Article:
[meteorite-list] Nakhla Dogs Lives!
From: Rob Wesel <nakhladog_at_meteoritecentral.com>
Date: Tue Nov 2 15:40:43 2004
>From my upcomming website
The Nakhla Dog
A Century of Conflict
Beheira is a region of rich farming land located in the middle of the Nile
delta. Its densely populated and fertile landscape is dotted with mud huts
and every other square inch is under intense cultivation with fields growing
a wide variety of crops such as wheat and cotton as well as strawberries,
okra and cucumbers. It is perhaps best known for its production of a fine
variety of tobacco which is used in huqqah smoking.
On the 28th of June, 1911 at nine o'clock in the morning while standing in
one of those fertile fields, a farmer by the name of Mohammed Ali Effendi
Hakim observed something strange in the skies about his village of Denshal,
near Nakhla (40 kilometers south-east of Alexandria). First he heard a
"terrific" noise in his field and then looking up he saw that the sky had
been streaked with a "fearful column" of white smoke. A dog, which had been
there only moments before had been transformed into "ashes in the moment".
To be born a dog in the modern Middle East would not, I think it's a
reasonable to say, be the luckiest thing in the world. That seems especially
so in a country like Egypt where in ancient times dogs had been considered
sacred (and were even mummified) but were now, at least since the advent of
Islam, thought of as unclean and lowly creatures fit only for hunting and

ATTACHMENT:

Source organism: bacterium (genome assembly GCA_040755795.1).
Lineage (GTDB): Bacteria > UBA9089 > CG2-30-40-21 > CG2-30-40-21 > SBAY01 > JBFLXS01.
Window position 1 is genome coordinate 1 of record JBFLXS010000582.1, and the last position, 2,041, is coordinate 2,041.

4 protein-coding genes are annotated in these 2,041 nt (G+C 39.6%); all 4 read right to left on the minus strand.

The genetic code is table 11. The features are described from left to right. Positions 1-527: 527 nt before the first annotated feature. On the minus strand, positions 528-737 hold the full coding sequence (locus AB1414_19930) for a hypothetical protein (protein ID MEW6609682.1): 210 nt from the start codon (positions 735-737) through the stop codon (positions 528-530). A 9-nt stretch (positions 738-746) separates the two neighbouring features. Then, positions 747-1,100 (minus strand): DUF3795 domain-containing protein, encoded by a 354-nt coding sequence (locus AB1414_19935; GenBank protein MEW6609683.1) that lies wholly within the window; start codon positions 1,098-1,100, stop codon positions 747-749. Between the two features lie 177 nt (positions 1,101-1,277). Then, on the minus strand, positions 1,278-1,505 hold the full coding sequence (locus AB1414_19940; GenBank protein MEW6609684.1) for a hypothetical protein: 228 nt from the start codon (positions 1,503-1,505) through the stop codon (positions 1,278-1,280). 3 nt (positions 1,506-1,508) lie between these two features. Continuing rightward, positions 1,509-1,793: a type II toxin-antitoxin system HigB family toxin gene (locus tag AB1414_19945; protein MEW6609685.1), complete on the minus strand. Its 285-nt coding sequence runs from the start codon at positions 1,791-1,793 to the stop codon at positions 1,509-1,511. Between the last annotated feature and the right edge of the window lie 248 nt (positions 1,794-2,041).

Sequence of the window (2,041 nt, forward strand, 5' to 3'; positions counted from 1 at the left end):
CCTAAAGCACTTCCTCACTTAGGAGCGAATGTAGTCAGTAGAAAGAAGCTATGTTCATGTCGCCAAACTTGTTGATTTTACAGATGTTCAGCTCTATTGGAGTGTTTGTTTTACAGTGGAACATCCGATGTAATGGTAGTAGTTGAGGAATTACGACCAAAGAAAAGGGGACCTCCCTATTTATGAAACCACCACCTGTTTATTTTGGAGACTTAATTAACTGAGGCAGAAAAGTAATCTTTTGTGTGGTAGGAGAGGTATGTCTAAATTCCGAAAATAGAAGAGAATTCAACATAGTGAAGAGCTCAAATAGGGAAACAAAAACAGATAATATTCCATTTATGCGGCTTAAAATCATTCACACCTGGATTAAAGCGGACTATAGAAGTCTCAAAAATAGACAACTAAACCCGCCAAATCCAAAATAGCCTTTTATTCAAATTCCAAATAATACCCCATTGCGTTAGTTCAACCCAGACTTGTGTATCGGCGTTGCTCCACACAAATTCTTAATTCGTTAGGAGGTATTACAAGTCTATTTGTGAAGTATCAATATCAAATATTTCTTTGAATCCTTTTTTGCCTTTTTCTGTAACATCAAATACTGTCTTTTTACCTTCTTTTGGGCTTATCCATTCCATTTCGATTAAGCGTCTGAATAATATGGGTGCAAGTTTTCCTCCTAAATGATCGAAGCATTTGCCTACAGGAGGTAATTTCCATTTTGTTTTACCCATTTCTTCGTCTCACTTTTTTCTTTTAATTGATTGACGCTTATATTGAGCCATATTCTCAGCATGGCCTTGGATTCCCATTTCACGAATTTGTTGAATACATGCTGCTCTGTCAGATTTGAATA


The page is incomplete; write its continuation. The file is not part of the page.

guard duty. But the fate of Hakim's dog would have to be considered an
extremely unlucky case of being at the wrong place at exactly the wrong
Sometime before he crawled out from his resting and venturing out into
Egyptian summer heat (that "sometime" being anything between 11 and 1,300
million years before) a massive meteor plummeted into the surface of the
planet Mars. Its impact was so great that it launched into space several
tons of Martian volcanic and sedimentary material.
This material went into orbit around the Sun where it collided with other
rocks, broke into smaller particles and got bathed in cosmic radiation. At
the time when the fragment of rock that later became known as the Nakhla
meteorite broke away from the other material, Hakim's dog's wolf-like
ancestors had only just diverged from their fox-like cousins (Mohammed Ali
Effendi Hakim's ancestors meanwhile had not yet differentiated themselves
from orangutans or gorillas).
It was said at the time that the death of the dog was the only fatality ever
recorded for a meteorite. It was certainly this angle of the story that led
the Egyptian newspaper "Al Ahali" to send a reporter to Denshal to interview
the farmer who showed him a greenish fragment covered in pitch. He said that
numerous shards had plummeted to earth and buried themselves to depths of up
to one meter. The news when it was translated into English prompted a few
British scientists, who were residents of Egypt, to visit the strewnfield
area. They succeeded in recovering about 10 kilograms of the meteorite.
Curiously, none of them visited Denshal or communicated any further with
Hakim whose eyewitness account was the very first report of the event. John
Ball of the Egyptian Survey Department stated that the meteorite would
probably have been lost to science altogether "but for the action of a
farmer, Mohammed Ali Effendi Hakim, who communicated a note of the
occurrence to the Arabic Newspaper El Ahali". But after discussions via
telegram with an official in Denshal, Ball concluded that the dog story was
the likely "product of a lively imagination".
The debate continues today as to the verity of Hakim's account and the
existence of the dog but one can not escape its reference in virtually every
major text and reference from The Catalog of Meteorites to NASA.
Did the dog exist? Oh yes, we saw to that a century ago. Apocryphal or
We are the music makers...
and we are the dreamers of the dreams.
Willy Wonka, 1971
Received on Tue 02 Nov 2004 03:40:31 PM PST